India's largest edtech startup, Byju's, and its founder Byju Raveendran, are under investigation by the Enforcement Directorate (ED), the country's crime-fighting agency.
According to the ED, the agency conducted searches at three premises of Byju's and seized various "incriminating" documents and digital data on Saturday. The agency carried out the searches under the provisions of India's anti-money laundering law FEMA.
Although the ED did not provide further details, it has conducted several similar probes into various firms in recent months, including crypto exchanges, phone makers, and news broadcasters.
According to the ED, the investigation was triggered by "various" complaints from private individuals. The agency has summoned Raveendran "several" times as part of the ongoing probe into Byju's, but the founder "remained evasive and never appeared during the investigation."
The investigation has so far revealed that Byju's raised around $3.4 billion in foreign direct investment between 2011 and 2023, remitting about $1.1 billion to foreign entities and labeling $115 million as advertisement and marketing expenses.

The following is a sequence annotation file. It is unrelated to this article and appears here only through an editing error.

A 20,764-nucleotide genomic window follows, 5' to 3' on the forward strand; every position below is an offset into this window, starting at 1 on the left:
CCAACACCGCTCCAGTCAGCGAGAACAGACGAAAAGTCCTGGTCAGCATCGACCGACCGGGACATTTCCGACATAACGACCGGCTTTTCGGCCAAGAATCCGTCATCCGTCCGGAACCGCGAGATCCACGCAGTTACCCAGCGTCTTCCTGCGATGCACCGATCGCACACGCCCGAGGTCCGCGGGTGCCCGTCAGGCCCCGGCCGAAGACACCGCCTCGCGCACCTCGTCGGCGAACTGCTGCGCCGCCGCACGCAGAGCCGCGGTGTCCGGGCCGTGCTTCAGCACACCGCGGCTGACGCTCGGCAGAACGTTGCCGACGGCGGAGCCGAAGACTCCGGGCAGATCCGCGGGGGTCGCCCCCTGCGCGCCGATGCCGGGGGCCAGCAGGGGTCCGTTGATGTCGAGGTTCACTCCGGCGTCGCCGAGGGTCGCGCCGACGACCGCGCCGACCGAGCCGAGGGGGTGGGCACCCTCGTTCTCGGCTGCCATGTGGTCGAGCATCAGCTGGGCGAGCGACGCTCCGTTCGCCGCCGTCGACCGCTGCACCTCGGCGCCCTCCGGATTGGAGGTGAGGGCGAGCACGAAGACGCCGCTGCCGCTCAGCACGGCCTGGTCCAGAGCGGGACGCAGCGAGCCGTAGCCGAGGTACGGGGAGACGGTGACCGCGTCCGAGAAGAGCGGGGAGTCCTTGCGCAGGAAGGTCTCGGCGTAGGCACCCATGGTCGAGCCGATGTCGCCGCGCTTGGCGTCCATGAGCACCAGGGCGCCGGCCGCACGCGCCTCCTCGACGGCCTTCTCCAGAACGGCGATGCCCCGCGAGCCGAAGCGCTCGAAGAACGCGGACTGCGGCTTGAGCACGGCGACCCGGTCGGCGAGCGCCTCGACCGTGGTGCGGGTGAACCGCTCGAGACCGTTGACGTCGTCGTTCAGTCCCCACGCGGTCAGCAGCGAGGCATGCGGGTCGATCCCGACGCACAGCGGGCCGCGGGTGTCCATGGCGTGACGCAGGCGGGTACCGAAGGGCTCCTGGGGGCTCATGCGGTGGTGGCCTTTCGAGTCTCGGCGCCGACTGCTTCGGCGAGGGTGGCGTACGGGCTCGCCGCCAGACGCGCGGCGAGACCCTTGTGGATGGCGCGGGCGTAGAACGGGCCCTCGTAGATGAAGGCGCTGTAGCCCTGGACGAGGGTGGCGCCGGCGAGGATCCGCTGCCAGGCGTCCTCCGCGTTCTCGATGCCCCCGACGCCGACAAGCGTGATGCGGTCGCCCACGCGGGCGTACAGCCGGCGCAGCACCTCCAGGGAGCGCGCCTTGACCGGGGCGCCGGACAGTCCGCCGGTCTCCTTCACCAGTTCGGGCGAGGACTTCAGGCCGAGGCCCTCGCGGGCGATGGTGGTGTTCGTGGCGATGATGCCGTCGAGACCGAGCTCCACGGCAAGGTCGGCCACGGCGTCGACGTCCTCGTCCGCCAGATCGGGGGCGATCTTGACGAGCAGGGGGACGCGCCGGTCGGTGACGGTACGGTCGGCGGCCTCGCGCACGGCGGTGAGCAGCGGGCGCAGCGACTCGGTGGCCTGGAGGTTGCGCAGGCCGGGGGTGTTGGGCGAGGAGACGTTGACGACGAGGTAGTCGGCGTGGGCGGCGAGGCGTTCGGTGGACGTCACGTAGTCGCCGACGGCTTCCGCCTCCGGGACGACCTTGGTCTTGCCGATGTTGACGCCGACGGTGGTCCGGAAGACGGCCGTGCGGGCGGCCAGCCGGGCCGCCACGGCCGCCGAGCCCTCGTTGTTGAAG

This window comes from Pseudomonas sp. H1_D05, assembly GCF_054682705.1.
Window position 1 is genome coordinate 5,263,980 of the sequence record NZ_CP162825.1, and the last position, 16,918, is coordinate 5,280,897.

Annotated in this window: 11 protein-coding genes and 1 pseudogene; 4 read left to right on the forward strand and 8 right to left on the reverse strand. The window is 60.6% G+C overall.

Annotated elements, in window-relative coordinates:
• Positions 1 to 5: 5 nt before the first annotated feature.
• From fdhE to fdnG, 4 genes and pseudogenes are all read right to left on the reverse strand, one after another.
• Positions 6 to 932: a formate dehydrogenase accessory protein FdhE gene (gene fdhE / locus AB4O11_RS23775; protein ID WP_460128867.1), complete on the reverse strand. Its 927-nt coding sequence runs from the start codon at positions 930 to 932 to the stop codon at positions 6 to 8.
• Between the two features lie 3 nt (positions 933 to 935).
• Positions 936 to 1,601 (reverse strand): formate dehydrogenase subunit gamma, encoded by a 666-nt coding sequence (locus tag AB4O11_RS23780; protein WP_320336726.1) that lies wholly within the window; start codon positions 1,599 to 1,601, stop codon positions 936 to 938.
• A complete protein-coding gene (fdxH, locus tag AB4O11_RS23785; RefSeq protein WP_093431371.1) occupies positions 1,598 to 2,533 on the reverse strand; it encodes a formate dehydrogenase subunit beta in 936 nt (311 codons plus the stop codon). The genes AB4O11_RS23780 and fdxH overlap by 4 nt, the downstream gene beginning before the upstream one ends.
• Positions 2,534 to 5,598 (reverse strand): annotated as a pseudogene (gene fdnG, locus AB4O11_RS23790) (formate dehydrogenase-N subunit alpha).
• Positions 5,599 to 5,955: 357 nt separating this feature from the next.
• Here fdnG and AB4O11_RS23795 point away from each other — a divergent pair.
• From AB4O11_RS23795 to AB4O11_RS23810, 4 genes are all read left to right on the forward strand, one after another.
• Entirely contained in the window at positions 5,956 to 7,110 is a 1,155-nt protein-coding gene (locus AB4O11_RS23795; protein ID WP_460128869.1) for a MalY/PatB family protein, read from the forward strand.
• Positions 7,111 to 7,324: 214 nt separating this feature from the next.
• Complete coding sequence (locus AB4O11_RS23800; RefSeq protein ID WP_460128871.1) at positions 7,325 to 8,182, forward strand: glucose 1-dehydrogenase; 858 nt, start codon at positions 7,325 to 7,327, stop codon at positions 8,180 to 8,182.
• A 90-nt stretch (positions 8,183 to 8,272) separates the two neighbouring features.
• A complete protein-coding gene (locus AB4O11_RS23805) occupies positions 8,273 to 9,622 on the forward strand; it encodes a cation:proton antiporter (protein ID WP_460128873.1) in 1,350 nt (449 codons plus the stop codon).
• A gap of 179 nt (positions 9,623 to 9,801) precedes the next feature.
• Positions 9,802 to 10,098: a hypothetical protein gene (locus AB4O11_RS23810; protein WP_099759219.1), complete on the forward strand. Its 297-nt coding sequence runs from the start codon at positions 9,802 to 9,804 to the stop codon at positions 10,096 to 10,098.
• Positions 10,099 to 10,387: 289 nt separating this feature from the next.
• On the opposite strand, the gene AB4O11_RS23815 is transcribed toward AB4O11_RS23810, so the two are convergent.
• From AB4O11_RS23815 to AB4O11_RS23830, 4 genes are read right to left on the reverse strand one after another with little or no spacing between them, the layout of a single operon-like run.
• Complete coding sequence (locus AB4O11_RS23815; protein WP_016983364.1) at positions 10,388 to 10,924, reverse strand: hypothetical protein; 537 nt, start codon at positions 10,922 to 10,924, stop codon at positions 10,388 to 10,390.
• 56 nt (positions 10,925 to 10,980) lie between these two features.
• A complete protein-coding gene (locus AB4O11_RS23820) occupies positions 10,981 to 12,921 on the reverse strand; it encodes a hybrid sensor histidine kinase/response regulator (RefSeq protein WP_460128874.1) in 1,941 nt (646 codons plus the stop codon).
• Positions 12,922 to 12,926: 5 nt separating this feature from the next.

The delayed filing of annual financials by Byju's appears to have prompted the investigation. Although Byju's has disclosed the findings to the media earlier, the ED said in a statement on Sunday that "the genuineness of the figures provided by the company is being cross-examined from the banks."
Byju's, which counts BlackRock, Sequoia India, Lightspeed Venture Partners India, and UBS among its backers, has described the agency's searches as a "routine inquiry" and said the startup maintains complete transparency with the authorities.